SALT LAKE CITY, Utah (ABC4) – Scam calls from people impersonating police departments seem to be on the rise, as five police and sheriff departments across Utah warn of scam call reports within the last week.
The Utah police departments all give the same warning: A caller demanding money from their victim for missing a court appearance, to pay an active warrant, or missing jury duty. Sometimes the scammer will request cash payment through an electronic transfer to a specific account. Other times the scammer will ask for payments through gift cards such as from Walgreens or 7-11.
“This is the same old scam that has been circulating for quite some time and seems to surface throughout the state,” said Daggett County Sheriff officials. In Daggett County, residents have reported receiving calls from a “Detective David Bradley,” which the Sheriff’s Office said doesn’t exist.
Iron County Sheriff’s Office officials remind Utahns that they will never request any kind of payment through the phone. Instead, warrants are paid at the jail and citations can be paid at the courthouse.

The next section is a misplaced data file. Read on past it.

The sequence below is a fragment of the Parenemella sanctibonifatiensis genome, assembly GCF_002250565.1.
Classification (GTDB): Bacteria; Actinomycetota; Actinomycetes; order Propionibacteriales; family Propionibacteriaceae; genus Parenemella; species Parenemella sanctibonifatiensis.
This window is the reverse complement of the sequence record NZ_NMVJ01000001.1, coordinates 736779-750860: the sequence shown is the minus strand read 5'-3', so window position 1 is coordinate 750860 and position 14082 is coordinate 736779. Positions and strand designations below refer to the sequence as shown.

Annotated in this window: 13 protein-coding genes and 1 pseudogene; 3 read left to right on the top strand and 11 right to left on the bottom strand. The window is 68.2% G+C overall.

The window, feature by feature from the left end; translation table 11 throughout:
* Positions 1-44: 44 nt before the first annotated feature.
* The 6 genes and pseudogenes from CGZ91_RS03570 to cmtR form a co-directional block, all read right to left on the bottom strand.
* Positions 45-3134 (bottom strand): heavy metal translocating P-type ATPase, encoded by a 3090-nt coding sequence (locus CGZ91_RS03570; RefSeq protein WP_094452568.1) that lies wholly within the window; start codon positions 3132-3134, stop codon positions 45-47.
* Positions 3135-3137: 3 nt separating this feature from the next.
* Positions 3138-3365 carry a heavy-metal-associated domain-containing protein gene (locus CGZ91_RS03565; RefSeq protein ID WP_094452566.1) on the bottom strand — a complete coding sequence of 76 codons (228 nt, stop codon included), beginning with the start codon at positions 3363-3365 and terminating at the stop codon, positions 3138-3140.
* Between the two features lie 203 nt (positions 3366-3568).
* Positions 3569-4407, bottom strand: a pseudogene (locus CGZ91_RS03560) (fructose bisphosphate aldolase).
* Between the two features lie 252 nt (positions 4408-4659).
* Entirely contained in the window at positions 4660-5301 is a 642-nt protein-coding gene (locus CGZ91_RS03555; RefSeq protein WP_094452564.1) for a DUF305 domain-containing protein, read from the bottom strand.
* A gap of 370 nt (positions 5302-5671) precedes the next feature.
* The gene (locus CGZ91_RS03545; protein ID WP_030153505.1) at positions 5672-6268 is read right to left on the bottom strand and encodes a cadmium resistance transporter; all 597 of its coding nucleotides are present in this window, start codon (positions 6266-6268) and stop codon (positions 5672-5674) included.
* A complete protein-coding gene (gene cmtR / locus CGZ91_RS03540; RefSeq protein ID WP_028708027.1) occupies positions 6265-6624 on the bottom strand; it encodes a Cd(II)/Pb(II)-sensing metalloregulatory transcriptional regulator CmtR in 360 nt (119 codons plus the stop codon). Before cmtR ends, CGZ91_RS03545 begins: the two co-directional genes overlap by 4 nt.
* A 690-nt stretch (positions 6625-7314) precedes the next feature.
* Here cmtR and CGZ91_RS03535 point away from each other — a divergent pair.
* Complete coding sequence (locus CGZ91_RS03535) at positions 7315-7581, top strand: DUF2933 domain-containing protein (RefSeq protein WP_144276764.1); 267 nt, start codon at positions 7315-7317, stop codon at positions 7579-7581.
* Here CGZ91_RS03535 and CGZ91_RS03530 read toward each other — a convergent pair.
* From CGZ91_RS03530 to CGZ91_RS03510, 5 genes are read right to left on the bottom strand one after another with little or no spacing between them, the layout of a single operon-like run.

In South Jordan, Officers said the scammer has been claiming to be “Sergeant Hall” and asking for payment on a $500 fine using gift cards.
“Please know, government agencies will not ask for payment by gift card,” said South Jordan Police Department in a post on social media. “If you receive a call from someone asking you to pay anything over the phone with a gift card, it is most likely a scam.”
The Herriman Police Department was the most recent agency to make a post, alerting Utahns of scam callers. Herriman City residents have reported receiving calls from a spoofed Caller ID reading “Herriman Police Department” asking for payment. Herriman police said to simply hang up on those calls.
In any instance, police across the state are asking their residents to ignore these calls and simply hang up when they ask for money. If there are any concerns or questions, or to check the validity of any warrants, residents can call their local law enforcement directly.
For more information on common gift card scams, visit the Federal Trade Commission Consumer Advice website here.